Yes, there was an aspect of this. aging concrete tower blocks can look pretty grim and improving the appearance would certainly improve the subjective quality of life. not only for the neighbours but also for the residents. In itself, there isn’t actually anything wrong in trying to achieve this.

However , this is almost certainly not the primary reason for its installation. This wasn’t about prettying the building up. It was about improving the thermal insulation. At the same time that the cladding was being installed. Gas supplies for heating and hot water were also being installed throughout the building to replace electric heating. (Gas! In a Tower Block?? Really.? Ronan Point anybody??)

This was almost certainly (I only say “Almost certainly” since I do not have documentary proof) being carried out in order to comply with central government policies (And quite possibly policies driven by EU regulations, since others have already mentioned the EU) on CO2 reduction within the housing sector generally and public sector specifically.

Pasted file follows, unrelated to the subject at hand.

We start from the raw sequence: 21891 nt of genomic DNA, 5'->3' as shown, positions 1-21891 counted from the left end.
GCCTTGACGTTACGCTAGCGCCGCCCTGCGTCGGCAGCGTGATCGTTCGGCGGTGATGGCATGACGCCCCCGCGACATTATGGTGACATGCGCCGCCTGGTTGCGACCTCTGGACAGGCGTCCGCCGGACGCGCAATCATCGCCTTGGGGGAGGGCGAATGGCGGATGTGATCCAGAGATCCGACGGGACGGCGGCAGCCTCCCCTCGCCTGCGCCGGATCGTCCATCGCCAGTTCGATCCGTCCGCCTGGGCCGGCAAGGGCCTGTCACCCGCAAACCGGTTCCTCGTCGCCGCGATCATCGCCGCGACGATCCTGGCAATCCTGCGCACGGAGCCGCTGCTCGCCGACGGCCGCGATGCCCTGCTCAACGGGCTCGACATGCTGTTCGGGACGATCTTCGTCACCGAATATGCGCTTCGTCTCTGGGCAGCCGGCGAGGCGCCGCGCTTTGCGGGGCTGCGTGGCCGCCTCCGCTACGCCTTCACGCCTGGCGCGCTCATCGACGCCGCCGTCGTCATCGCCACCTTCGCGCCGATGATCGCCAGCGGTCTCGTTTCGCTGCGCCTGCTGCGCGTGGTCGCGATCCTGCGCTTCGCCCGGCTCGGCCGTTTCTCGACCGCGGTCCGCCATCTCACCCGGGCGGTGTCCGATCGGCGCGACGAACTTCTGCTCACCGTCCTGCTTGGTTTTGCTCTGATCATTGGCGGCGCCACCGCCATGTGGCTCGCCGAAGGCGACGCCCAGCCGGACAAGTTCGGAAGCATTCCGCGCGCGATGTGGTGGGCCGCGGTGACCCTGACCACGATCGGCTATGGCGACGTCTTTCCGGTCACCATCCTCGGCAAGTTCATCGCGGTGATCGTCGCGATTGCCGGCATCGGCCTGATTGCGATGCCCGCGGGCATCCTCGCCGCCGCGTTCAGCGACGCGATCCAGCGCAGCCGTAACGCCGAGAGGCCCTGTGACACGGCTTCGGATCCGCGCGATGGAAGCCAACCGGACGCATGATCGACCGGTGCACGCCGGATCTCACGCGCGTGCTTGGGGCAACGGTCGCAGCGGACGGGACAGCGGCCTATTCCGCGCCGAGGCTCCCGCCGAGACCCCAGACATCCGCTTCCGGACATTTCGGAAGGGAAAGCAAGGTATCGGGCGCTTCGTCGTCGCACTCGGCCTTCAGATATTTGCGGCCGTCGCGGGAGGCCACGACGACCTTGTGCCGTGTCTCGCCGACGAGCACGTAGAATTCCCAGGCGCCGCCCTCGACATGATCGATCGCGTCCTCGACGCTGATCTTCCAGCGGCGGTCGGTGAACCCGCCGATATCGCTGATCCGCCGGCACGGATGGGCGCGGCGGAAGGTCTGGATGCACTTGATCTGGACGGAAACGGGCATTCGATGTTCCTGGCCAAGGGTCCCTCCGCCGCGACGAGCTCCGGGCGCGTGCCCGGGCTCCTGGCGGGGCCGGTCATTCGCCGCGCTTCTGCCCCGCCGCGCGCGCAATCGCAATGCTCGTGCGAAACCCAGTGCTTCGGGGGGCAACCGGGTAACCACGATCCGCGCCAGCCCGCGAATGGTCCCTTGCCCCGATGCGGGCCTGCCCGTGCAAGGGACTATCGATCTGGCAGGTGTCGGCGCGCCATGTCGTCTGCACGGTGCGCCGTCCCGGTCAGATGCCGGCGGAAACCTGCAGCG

Added to this, the accusations of the work being carried out “On the Cheap” are also more complex than they might appear. Public sector contracts are subject to fairly strict rules. Generally speaking the lowest bidder gets the job and while it is possible to turn lowest bidders down, one will almost certainly face a legal challenge to justify the decision, especially if the contract is a big one.

From what I have read, there were no building regs in place at the time actually preventing the use of the type of cladding that was used at Grenfell, so it is possible that had the LA insisted on something more expensive they might possibly have faced a legal challenge over the decision to specify materials that exceeded the building reg requirements at the time.